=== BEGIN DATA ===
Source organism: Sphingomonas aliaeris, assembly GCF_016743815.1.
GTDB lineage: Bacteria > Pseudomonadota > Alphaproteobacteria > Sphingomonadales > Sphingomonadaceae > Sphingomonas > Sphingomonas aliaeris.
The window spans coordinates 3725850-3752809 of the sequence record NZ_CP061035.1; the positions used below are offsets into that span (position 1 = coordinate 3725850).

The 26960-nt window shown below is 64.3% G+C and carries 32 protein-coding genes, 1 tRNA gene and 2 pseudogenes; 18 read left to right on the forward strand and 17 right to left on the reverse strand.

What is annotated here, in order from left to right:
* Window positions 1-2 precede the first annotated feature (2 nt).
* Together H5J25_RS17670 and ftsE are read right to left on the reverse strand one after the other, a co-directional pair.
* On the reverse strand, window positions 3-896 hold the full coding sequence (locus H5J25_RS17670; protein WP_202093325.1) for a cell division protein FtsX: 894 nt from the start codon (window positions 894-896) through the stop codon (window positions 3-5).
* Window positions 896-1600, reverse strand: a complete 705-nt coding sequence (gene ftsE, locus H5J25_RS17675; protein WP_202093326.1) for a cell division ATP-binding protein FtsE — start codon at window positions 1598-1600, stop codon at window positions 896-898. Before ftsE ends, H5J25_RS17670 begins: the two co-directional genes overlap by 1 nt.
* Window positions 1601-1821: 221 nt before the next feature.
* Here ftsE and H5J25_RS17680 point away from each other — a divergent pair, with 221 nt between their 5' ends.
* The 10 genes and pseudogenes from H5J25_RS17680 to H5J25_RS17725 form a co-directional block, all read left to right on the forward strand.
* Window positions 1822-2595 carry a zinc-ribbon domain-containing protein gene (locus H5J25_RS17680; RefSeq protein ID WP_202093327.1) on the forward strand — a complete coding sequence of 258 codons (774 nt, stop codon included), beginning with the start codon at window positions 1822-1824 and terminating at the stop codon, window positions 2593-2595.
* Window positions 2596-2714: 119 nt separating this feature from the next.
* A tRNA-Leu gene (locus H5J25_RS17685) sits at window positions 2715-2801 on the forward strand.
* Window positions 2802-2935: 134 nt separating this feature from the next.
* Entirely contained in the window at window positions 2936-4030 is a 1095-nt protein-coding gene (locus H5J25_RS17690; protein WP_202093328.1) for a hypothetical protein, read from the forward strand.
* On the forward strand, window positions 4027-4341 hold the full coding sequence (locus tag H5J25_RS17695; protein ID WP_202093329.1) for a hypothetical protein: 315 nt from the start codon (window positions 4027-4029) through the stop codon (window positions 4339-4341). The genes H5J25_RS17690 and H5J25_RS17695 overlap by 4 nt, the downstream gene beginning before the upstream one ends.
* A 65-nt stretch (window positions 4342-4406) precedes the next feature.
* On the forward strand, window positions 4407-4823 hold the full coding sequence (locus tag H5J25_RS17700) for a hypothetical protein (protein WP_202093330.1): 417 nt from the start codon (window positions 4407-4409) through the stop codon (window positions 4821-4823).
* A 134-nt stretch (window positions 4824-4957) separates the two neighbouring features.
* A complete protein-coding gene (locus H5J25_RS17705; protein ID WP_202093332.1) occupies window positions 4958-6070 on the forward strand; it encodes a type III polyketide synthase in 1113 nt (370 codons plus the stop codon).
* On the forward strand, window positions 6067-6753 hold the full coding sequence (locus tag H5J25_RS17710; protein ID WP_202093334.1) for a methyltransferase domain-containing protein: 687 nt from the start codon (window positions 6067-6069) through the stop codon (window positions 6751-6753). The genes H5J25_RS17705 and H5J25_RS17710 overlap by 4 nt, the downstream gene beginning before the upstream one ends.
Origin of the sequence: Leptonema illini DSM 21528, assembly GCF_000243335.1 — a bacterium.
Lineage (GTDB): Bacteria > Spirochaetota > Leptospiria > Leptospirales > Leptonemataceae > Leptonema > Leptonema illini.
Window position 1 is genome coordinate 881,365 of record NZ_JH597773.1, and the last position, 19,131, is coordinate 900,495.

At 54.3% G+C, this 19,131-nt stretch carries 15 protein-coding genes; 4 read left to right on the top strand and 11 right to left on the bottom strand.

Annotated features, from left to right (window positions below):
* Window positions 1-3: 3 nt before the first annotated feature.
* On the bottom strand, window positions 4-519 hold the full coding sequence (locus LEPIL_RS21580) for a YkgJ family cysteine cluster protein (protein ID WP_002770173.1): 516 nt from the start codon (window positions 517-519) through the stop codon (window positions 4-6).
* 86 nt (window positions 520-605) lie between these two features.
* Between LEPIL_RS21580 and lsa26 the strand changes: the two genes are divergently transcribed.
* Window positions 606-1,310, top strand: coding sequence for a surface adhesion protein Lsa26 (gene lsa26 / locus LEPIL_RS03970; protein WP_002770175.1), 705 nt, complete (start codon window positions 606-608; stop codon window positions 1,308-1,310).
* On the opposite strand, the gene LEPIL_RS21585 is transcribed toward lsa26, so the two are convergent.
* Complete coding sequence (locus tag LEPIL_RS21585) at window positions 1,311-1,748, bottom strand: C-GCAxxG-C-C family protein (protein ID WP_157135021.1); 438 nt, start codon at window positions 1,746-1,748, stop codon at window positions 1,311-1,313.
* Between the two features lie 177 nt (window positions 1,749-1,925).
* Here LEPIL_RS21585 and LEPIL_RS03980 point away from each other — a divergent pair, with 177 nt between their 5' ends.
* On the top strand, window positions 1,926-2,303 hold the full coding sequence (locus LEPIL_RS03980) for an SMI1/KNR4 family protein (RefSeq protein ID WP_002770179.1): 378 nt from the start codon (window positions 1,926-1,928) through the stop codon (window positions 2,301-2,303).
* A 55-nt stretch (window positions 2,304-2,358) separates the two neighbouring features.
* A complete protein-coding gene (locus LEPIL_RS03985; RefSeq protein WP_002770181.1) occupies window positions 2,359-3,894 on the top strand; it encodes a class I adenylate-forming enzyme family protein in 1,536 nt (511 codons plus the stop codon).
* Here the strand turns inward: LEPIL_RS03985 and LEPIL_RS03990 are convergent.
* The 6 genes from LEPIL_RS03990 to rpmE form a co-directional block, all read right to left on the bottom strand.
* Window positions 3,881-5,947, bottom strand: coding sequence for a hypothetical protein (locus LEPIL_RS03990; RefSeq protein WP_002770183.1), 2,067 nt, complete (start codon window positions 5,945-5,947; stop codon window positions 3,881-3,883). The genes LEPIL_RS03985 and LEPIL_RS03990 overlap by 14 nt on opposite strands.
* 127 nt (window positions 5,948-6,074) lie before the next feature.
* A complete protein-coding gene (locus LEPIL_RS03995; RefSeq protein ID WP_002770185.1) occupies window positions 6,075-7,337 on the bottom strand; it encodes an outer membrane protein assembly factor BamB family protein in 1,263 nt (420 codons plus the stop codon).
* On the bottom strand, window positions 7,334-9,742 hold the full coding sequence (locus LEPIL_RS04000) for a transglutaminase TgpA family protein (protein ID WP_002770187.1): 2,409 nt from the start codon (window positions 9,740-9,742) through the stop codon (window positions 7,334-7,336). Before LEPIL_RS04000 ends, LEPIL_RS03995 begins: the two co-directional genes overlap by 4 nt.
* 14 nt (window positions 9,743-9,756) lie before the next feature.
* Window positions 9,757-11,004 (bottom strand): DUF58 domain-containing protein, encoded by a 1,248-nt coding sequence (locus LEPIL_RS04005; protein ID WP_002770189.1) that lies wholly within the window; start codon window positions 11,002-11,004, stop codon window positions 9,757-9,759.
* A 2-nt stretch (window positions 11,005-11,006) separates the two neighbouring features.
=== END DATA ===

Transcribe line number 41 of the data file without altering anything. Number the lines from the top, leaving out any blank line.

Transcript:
* Here the strand turns inward: LEPIL_RS03985 and LEPIL_RS03990 are convergent.